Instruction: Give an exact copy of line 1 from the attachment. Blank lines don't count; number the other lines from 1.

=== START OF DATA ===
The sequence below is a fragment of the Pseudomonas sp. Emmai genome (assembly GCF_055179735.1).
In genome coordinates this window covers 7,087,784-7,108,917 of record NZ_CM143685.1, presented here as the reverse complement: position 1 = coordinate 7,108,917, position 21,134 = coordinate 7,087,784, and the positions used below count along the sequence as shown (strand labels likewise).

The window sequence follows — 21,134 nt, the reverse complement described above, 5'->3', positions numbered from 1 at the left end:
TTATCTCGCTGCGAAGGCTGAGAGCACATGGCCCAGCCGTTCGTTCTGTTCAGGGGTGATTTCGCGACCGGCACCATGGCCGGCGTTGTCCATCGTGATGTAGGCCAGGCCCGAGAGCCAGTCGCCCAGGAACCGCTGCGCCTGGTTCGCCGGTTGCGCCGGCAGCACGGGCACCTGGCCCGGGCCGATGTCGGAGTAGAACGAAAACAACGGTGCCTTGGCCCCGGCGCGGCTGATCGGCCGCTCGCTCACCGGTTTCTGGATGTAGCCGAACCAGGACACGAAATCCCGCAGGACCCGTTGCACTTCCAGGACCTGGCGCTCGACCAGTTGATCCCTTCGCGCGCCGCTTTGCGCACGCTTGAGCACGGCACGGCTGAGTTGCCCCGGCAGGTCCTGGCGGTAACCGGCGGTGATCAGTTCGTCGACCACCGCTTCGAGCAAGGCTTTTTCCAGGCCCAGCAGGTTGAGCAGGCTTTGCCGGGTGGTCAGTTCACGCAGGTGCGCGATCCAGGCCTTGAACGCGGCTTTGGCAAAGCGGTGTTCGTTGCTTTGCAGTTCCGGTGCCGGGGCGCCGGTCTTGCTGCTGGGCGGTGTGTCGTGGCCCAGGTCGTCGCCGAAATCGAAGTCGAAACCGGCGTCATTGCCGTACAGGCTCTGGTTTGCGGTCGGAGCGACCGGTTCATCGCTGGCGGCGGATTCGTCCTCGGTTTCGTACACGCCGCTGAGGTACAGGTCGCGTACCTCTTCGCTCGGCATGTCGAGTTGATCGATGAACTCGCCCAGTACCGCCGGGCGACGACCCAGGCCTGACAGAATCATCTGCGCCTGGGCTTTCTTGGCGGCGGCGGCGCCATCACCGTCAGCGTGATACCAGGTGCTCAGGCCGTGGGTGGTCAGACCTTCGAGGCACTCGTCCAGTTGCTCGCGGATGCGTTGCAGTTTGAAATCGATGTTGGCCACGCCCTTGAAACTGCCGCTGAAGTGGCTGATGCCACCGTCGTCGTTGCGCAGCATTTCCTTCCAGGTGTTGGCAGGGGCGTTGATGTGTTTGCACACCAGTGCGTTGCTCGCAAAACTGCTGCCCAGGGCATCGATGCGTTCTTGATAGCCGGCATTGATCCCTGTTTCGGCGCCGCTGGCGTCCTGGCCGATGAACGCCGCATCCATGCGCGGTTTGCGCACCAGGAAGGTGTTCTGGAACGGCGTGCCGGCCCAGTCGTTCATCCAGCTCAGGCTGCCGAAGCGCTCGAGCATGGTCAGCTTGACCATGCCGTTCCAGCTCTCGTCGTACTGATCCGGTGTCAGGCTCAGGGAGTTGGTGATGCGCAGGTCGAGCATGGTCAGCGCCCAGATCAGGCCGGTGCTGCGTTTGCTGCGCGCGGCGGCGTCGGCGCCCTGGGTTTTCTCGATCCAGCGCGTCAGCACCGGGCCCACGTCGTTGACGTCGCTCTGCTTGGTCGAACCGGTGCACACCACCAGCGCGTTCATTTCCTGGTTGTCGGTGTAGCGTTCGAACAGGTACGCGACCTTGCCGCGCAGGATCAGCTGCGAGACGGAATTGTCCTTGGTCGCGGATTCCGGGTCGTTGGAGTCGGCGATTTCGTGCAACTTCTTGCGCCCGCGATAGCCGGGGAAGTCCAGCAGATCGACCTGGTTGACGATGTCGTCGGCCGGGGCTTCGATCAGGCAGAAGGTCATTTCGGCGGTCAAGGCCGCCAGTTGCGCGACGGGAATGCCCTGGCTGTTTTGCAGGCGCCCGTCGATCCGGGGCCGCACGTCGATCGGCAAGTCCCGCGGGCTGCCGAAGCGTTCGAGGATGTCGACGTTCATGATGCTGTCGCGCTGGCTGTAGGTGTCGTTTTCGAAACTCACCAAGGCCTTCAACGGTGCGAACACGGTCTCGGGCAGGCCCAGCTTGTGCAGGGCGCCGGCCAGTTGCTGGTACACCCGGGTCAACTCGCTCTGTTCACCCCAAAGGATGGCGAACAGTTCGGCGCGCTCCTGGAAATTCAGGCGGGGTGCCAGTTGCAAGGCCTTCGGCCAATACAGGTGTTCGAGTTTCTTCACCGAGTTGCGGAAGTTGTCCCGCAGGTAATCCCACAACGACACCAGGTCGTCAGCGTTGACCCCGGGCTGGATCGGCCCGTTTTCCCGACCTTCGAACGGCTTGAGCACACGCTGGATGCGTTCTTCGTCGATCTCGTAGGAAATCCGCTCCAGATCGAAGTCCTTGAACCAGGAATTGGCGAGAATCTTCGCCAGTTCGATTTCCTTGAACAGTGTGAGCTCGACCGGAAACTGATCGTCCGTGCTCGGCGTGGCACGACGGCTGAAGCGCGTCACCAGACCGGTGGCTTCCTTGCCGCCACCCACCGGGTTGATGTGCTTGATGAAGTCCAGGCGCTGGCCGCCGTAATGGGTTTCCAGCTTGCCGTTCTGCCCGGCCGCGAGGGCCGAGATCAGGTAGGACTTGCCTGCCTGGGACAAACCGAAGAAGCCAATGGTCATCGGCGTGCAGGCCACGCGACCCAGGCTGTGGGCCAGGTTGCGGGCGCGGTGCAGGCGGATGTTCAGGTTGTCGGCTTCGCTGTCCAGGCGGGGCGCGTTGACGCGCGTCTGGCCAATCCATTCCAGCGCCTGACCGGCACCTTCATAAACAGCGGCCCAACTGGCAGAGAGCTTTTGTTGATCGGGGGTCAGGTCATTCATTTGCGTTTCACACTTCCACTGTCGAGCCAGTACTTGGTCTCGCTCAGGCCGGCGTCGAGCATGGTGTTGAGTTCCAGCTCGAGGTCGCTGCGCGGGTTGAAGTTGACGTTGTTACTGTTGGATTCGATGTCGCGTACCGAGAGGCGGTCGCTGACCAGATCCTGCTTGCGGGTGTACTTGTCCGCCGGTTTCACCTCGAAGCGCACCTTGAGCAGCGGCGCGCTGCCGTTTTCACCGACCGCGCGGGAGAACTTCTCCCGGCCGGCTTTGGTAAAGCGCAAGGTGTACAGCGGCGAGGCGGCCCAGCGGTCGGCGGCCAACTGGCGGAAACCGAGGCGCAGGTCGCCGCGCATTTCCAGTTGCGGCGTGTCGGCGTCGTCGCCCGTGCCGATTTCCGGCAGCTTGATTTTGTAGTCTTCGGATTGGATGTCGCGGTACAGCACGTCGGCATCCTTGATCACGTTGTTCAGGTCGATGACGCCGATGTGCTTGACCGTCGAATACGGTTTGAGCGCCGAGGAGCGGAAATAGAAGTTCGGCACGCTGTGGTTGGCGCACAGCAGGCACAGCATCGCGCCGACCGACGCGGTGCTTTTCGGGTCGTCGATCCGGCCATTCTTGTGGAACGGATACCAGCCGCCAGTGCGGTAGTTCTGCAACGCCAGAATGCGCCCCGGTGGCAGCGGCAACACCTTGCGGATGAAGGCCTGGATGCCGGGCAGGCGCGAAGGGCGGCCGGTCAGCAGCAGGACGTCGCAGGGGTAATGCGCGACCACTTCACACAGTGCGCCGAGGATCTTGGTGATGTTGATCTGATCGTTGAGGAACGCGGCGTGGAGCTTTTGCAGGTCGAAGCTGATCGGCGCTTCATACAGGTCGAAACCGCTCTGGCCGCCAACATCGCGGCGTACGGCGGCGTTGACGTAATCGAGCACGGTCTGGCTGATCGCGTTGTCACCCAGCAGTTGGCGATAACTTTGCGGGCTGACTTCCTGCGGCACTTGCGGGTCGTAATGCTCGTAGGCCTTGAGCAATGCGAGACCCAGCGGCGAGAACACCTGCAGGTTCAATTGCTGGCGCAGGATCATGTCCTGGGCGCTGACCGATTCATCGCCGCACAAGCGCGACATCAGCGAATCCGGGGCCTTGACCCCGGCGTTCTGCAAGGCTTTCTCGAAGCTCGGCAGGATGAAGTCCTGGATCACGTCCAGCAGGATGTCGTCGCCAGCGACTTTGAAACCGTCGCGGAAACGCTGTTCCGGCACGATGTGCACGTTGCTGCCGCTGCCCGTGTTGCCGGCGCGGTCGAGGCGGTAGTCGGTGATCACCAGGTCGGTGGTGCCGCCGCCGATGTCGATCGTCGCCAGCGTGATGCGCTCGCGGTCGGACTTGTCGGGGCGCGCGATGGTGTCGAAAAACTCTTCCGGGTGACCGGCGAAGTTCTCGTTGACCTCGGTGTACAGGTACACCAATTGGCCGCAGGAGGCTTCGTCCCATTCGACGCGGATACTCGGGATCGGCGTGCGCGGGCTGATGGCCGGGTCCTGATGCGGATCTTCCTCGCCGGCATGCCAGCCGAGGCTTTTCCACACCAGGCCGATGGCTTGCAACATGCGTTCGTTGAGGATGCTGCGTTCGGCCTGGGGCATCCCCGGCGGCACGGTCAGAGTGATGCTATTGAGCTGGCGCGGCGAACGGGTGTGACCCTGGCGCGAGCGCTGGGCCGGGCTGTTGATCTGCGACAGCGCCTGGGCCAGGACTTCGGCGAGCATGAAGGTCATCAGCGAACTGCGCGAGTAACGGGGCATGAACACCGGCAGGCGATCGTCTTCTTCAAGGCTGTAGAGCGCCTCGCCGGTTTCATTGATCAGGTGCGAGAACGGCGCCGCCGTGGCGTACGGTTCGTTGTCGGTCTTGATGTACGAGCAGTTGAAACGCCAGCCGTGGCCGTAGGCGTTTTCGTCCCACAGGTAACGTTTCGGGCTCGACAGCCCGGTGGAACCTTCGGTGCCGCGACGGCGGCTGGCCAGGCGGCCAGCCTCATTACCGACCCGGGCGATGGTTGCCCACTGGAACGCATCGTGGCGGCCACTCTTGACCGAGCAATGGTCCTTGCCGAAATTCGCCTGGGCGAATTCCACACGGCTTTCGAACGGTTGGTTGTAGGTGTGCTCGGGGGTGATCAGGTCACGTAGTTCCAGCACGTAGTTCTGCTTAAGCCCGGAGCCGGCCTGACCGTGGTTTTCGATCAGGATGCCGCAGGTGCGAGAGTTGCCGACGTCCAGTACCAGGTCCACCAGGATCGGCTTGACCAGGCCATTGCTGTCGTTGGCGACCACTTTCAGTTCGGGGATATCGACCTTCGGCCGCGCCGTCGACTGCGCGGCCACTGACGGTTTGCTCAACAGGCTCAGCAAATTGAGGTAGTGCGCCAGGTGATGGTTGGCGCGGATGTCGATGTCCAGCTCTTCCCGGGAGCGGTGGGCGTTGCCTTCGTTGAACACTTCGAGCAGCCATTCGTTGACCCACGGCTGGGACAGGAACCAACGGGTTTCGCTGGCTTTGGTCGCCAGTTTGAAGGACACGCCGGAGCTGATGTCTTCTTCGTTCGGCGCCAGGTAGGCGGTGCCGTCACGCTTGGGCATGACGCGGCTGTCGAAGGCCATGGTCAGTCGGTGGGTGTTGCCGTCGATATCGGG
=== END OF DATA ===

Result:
The sequence below is a fragment of the Pseudomonas sp. Emmai genome (assembly GCF_055179735.1).